What’s the true value of your photographs? Maybe it has to do with the perception of photography as art? Maybe it has to do with the photographic experience that you provide to your clients? Let’s explore those ideas …
Photography as Art
It’s a fair argument that photography as an art form didn’t make any real headway until the 1920s. In 1921, Alfred Stieglitz put together a retrospective of his work at Anderson Galleries. That retrospective included a number of portraits of Georgia O’Keefe. And he did the same in 1925 when his work was featured in the Seven Americans exhibition. That exhibition was a massive hit.
So why did Stieglitz become popular? Especially his portraits of O’Keefe? O’Keefe herself said of his work: “[his] idea of a portrait was not just one picture” (O’Keeffe, introduction to Georgia O’Keeffe: A Portrait by Alfred Stieglitz, Metropolitan Museum of Art, New York, 1978, n.p.).
Indeed, he took photographs of O’Keefe doing day-to-day tasks, like cooking. He took nude photographs of O’Keefe, and he also took photographs that focused on her hands, her eyes, and even the pores in her skin. What he really did was improve the photographic experience for O’Keefe (and for all of us, in a manner of speaking). That is to say, he allowed the viewer to connect to the subject.
The Value of Rein II
So, that takes us to the early 2000s and the most expensive photograph (ever). Why did someone pay $4.3 million for Andreas Gursky’s Rein II, a 73×143 inch chromogenic print (in color) that was face-mounted to Plexiglass? No idea. But we hope that the purchaser felt a strong connection to the photograph because he or she appreciated his dedication to the craft of photography … and it’s value as a piece of artwork:
The simplicity of this photograph shows a great deal of confidence in its effectiveness and potential for creating atmospheric, hyper-real scenarios that in turn teach us to see … the world around us anew. The scale, attention to colour and form of his photography can be read as a deliberate challenge to painting’s status as a higher art form. On top of that, Gursky’s photographs are extraordinary technical accomplishments, which take months to set up in advance, and require a lot of digital doctoring to get just right. (See Waters, “Why is Andreas Gursky’s Rhine II the Most Expensive Photography?, http://www.telegraph.co.uk/culture/art/8884829/Why-is-Andreas-Gurskys-Rhine-II-the-most-expensive-photograph.html.)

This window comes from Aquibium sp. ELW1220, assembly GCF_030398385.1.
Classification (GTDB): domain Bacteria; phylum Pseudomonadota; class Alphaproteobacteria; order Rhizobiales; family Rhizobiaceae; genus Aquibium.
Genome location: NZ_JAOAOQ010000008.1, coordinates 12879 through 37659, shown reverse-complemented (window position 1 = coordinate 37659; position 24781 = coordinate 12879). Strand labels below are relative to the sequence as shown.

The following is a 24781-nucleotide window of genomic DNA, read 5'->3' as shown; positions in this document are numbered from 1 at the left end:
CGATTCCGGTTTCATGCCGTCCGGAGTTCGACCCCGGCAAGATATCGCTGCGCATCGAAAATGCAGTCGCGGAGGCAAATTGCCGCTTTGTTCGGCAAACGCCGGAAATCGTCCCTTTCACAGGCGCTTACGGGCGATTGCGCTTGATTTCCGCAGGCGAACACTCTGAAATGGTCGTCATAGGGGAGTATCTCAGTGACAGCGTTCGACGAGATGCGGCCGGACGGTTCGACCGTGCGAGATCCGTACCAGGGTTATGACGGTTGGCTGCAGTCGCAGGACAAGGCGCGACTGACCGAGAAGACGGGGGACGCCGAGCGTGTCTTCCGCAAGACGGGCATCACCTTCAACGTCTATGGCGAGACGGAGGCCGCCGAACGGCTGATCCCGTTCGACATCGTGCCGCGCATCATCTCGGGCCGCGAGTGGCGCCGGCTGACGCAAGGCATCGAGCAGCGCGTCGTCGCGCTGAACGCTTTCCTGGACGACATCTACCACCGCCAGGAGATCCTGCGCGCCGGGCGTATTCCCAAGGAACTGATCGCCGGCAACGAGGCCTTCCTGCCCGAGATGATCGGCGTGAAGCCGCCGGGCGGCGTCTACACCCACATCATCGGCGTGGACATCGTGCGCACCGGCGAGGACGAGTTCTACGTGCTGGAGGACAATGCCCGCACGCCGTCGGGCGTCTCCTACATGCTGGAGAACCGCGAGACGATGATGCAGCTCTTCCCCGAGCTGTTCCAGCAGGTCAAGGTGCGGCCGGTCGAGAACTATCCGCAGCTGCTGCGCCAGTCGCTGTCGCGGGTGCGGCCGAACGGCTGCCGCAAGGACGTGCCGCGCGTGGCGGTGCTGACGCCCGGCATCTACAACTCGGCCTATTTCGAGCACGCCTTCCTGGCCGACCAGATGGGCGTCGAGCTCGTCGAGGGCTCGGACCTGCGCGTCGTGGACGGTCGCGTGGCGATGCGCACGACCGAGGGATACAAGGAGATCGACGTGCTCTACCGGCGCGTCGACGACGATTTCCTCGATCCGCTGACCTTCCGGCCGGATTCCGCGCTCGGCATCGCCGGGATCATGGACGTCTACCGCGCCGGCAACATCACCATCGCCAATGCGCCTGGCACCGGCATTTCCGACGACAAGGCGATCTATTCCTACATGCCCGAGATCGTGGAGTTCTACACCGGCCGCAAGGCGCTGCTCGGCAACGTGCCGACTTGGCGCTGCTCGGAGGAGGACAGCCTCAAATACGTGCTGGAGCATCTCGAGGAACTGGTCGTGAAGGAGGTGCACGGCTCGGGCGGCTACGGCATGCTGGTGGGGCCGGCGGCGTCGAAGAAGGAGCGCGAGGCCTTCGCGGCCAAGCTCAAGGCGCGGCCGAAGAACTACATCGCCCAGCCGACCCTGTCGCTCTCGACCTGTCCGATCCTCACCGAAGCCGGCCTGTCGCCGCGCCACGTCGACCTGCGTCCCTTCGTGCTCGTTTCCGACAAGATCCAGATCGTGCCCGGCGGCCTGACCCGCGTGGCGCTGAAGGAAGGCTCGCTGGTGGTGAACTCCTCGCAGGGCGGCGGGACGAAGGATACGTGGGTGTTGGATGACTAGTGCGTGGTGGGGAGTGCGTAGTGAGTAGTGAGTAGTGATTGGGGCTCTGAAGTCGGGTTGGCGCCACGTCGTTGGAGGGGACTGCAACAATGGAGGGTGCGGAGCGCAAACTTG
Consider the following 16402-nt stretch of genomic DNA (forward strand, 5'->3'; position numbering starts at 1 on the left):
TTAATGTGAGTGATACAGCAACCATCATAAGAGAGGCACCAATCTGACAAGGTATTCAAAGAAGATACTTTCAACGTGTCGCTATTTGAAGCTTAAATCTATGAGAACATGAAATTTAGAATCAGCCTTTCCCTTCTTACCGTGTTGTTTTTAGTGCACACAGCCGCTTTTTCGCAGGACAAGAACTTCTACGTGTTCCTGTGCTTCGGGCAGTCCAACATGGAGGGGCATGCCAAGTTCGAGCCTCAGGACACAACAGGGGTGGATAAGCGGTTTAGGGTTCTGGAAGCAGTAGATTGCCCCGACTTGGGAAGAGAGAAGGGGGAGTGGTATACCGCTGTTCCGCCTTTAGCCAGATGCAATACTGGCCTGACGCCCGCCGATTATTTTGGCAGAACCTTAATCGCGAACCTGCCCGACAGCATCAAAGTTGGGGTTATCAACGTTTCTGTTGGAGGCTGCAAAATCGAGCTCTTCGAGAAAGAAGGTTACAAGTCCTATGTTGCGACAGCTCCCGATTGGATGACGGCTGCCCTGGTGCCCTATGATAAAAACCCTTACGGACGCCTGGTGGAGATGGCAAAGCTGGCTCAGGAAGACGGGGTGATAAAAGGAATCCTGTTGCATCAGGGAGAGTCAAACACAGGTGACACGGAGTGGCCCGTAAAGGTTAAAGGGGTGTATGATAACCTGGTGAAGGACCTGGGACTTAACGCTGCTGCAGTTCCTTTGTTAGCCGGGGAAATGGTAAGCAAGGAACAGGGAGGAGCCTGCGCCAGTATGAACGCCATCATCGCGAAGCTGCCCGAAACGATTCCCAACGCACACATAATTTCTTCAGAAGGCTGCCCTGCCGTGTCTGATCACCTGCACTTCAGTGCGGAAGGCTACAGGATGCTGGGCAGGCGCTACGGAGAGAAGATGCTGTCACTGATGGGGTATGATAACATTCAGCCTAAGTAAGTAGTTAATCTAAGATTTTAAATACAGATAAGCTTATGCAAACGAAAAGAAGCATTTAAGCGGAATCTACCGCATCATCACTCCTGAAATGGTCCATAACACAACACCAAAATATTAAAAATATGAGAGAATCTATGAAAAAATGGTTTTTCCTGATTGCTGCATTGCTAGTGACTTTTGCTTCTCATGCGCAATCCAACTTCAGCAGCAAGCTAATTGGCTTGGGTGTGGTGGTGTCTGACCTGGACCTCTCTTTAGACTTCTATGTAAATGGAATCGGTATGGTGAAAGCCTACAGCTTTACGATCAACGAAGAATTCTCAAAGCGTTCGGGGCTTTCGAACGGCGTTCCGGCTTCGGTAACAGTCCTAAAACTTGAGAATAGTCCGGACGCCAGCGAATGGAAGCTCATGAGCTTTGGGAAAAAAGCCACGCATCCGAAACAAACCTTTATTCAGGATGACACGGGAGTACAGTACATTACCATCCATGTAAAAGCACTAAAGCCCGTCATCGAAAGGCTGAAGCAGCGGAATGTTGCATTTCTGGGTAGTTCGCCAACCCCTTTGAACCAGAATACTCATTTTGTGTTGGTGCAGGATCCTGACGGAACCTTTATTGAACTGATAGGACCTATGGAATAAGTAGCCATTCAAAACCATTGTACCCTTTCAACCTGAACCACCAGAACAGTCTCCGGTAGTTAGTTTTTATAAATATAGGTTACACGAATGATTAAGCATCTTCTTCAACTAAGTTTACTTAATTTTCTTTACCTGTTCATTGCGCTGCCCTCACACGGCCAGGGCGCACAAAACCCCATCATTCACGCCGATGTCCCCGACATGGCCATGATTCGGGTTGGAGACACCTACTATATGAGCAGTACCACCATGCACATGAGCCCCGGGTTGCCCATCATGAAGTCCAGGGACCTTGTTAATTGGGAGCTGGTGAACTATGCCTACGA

The Value of Your Photographs to Your Clients
And that takes us to the photographic experience of your clients. And why they may or may not value the photographs that you create for them. We’d posit that the true value of your photographs has absolutely everything to do with the photographic experience you offer to your clients. Meaning how you empower your clients to connect with the photographs you take of them.
[RECONNECT: The Photographic Experience: Its Essential Parts]
True: the most valuable photographs in the world contain elements that allow nearly all who view them to connect to them in some manner. But it’s also true that you should be photographing what’s important to your clients: details that mean something to them (a child’s hands, a lover’s eyes, etc.) and emotions that they connect with (the comfort that only a father can provide for a daughter, the joy of grandparent seeing their legacy live on through a grandchild, etc.). You are creating art without a doubt. But that art has a special place: the walls of the homes of your clients.
Want to Learn More?
Want to learn how to empower your clients through an improved photographic experience? Check out all the courses available on stevesaporitoeducation.com (and you can gain access to all of the courses by signing up for the monthly subscription, for the low cost of only $99USD/month).
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